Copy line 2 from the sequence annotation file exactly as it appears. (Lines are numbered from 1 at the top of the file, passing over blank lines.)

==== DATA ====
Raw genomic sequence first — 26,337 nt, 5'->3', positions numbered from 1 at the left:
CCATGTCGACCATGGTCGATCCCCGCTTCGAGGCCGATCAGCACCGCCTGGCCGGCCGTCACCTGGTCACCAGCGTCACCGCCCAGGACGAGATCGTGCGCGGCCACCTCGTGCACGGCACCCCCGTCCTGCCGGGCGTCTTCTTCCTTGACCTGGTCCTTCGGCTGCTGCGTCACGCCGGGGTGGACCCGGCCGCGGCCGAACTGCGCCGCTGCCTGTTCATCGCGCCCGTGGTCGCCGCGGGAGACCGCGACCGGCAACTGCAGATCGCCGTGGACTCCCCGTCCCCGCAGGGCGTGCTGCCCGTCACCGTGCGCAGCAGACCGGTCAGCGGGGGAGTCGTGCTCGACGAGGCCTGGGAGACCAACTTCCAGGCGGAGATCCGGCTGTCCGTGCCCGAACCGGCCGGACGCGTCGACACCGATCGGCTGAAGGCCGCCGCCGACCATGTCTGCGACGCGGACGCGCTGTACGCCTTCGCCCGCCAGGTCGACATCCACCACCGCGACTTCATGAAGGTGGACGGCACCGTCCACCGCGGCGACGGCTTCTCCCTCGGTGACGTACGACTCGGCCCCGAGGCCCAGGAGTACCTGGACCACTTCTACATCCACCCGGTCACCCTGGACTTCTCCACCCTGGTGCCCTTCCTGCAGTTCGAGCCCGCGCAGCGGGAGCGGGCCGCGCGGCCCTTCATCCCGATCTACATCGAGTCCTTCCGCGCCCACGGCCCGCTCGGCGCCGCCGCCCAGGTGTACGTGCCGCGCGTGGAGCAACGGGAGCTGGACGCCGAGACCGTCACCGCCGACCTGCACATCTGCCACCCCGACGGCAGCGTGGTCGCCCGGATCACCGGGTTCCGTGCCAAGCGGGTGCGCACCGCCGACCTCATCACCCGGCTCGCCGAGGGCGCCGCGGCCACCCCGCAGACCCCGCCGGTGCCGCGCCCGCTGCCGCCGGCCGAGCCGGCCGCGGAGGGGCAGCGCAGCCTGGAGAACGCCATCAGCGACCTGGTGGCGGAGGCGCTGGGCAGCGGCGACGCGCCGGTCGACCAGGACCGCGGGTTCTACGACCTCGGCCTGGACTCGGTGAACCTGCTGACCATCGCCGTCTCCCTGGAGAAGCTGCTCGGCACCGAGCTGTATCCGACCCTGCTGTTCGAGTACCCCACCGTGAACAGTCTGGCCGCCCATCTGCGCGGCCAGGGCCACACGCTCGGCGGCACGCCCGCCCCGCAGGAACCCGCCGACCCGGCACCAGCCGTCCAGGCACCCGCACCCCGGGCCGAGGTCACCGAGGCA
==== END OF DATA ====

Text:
CCATGTCGACCATGGTCGATCCCCGCTTCGAGGCCGATCAGCACCGCCTGGCCGGCCGTCACCTGGTCACCAGCGTCACCGCCCAGGACGAGATCGTGCGCGGCCACCTCGTGCACGGCACCCCCGTCCTGCCGGGCGTCTTCTTCCTTGACCTGGTCCTTCGGCTGCTGCGTCACGCCGGGGTGGACCCGGCCGCGGCCGAACTGCGCCGCTGCCTGTTCATCGCGCCCGTGGTCGCCGCGGGAGACCGCGACCGGCAACTGCAGATCGCCGTGGACTCCCCGTCCCCGCAGGGCGTGCTGCCCGTCACCGTGCGCAGCAGACCGGTCAGCGGGGGAGTCGTGCTCGACGAGGCCTGGGAGACCAACTTCCAGGCGGAGATCCGGCTGTCCGTGCCCGAACCGGCCGGACGCGTCGACACCGATCGGCTGAAGGCCGCCGCCGACCATGTCTGCGACGCGGACGCGCTGTACGCCTTCGCCCGCCAGGTCGACATCCACCACCGCGACTTCATGAAGGTGGACGGCACCGTCCACCGCGGCGACGGCTTCTCCCTCGGTGACGTACGACTCGGCCCCGAGGCCCAGGAGTACCTGGACCACTTCTACATCCACCCGGTCACCCTGGACTTCTCCACCCTGGTGCCCTTCCTGCAGTTCGAGCCCGCGCAGCGGGAGCGGGCCGCGCGGCCCTTCATCCCGATCTACATCGAGTCCTTCCGCGCCCACGGCCCGCTCGGCGCCGCCGCCCAGGTGTACGTGCCGCGCGTGGAGCAACGGGAGCTGGACGCCGAGACCGTCACCGCCGACCTGCACATCTGCCACCCCGACGGCAGCGTGGTCGCCCGGATCACCGGGTTCCGTGCCAAGCGGGTGCGCACCGCCGACCTCATCACCCGGCTCGCCGAGGGCGCCGCGGCCACCCCGCAGACCCCGCCGGTGCCGCGCCCGCTGCCGCCGGCCGAGCCGGCCGCGGAGGGGCAGCGCAGCCTGGAGAACGCCATCAGCGACCTGGTGGCGGAGGCGCTGGGCAGCGGCGACGCGCCGGTCGACCAGGACCGCGGGTTCTACGACCTCGGCCTGGACTCGGTGAACCTGCTGACCATCGCCGTCTCCCTGGAGAAGCTGCTCGGCACCGAGCTGTATCCGACCCTGCTGTTCGAGTACCCCACCGTGAACAGTCTGGCCGCCCATCTGCGCGGCCAGGGCCACACGCTCGGCGGCACGCCCGCCCCGCAGGAACCCGCCGACCCGGCACCAGCCGTCCAGGCACCCGCACCCCGGGCCGAGGTCACCGAGGCA